FCA US Sentenced In Diesel-Emissions Probe, Will Pay $300 Million Settlement

Fiat Chrysler Automobile’s U.S. business has been sentenced after pleading guilty as part of a U.S. Justice Department diesel-emissions fraud probe.

The sentencing comes shortly after FCA US LLC reached a plea agreement with the Justice Department to pay a $96.1 million fine while also forfeiting $203.6 million. The company has also been sentenced to a three-year term of organization probation after it was charged with making false representations about diesel emissions in over 100,000 Jeep Grand Cherokee and Ram 1500 vehicles from the 2014-2016 model years.

“This resolution shows that the Department of Justice is committed to holding corporate wrongdoers accountable for misleading regulators,” Assistant Attorney General Todd Kim said in a statement, adding that the $300 million penalty “is the result of an exhaustive three-year investigation.”

Read More: Stellantis Pleading Guilty In FCA Emissions Case, Coughing Up $300 Million, Report Claims

Through the settlement, FCA US is required to conduct an initial review of its compliance with the Clean Air Act, as well as its inspection and testing procedures, Reuters reports. It must also submit a report and prepare at least two follow-up reports. This comes after the Justice Department said the automaker used deceptive software features to help certain diesel vehicles fraudulently meet emissions standards regulations.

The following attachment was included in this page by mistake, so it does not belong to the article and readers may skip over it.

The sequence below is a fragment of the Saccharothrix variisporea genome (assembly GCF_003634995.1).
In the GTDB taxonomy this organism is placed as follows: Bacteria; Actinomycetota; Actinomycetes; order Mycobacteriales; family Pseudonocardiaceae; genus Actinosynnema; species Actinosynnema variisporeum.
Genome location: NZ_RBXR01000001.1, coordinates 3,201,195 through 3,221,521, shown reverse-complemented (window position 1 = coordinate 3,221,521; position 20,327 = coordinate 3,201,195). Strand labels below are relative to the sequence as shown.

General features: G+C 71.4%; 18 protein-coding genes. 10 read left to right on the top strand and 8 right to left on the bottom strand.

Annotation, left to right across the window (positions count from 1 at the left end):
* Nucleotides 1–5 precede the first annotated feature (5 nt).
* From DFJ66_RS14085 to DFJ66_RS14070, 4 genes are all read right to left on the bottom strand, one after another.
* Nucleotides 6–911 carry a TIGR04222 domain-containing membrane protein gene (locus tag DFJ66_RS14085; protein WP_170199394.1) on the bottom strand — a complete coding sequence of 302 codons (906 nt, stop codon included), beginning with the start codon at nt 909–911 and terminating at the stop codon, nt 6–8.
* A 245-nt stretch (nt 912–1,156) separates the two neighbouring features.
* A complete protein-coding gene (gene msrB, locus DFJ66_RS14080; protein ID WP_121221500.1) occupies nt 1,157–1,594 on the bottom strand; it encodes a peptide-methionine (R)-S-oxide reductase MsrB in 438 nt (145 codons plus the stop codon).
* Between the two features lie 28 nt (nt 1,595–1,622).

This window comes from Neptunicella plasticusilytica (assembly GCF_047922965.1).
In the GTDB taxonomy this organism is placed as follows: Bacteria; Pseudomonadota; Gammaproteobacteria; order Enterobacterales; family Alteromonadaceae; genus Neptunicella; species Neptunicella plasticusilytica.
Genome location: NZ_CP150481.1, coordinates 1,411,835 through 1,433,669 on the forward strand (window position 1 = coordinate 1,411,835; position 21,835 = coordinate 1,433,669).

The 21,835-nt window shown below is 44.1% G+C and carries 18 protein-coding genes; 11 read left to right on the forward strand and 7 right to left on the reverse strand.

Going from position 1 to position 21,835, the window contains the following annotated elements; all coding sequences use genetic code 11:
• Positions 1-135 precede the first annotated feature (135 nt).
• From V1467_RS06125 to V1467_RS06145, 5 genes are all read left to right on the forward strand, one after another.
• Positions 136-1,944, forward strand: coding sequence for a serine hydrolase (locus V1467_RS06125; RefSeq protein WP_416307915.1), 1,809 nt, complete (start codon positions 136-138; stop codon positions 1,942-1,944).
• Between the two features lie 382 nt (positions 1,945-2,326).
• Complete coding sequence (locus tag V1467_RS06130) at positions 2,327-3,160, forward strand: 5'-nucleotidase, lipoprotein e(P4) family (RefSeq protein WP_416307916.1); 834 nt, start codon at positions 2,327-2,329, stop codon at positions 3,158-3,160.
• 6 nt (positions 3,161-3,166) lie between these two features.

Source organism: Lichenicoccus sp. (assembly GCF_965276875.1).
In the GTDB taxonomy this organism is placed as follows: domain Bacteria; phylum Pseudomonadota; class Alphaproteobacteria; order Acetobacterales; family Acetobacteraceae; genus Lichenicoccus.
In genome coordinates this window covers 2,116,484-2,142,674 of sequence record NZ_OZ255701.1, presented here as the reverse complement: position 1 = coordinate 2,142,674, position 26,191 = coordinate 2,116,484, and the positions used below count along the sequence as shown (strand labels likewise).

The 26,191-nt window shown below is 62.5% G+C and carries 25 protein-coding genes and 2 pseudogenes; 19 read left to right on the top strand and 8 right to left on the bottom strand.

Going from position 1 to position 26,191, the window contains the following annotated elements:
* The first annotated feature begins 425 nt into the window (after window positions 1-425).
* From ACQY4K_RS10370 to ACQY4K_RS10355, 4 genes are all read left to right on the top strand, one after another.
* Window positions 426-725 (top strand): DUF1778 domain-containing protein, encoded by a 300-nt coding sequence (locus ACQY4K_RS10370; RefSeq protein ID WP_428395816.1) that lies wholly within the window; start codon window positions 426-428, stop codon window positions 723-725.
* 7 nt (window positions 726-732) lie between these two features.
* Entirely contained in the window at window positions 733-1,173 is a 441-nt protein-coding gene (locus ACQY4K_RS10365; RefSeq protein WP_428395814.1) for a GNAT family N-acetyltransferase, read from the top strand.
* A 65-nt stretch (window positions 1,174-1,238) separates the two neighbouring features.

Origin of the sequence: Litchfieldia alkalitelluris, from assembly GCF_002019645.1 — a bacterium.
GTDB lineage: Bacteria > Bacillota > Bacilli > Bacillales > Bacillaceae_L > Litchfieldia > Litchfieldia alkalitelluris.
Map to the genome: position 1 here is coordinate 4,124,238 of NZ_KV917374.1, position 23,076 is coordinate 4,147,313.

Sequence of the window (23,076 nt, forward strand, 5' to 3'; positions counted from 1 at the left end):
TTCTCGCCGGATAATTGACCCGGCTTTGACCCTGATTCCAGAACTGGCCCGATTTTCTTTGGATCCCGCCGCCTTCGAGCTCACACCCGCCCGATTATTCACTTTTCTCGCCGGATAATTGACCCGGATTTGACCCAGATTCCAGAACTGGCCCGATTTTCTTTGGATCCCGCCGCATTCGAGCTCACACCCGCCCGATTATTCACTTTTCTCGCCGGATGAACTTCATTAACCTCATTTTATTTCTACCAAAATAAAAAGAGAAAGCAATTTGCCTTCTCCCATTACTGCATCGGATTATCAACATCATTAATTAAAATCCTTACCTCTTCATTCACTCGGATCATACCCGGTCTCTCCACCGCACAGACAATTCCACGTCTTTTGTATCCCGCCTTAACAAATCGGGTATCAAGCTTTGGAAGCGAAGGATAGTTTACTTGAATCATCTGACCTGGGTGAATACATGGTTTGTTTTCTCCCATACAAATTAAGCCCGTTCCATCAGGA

FCA US has previously paid a $311 million civil penalty and $183 million in compensation for over 63,000 people through a class-action diesel lawsuit.

This news comes approximately three years after Stellantis agreed to pay $800 million after reaching a settlement with the Department of Justice, the Environmental Protection Agency, the State of California, and other civil claimants.

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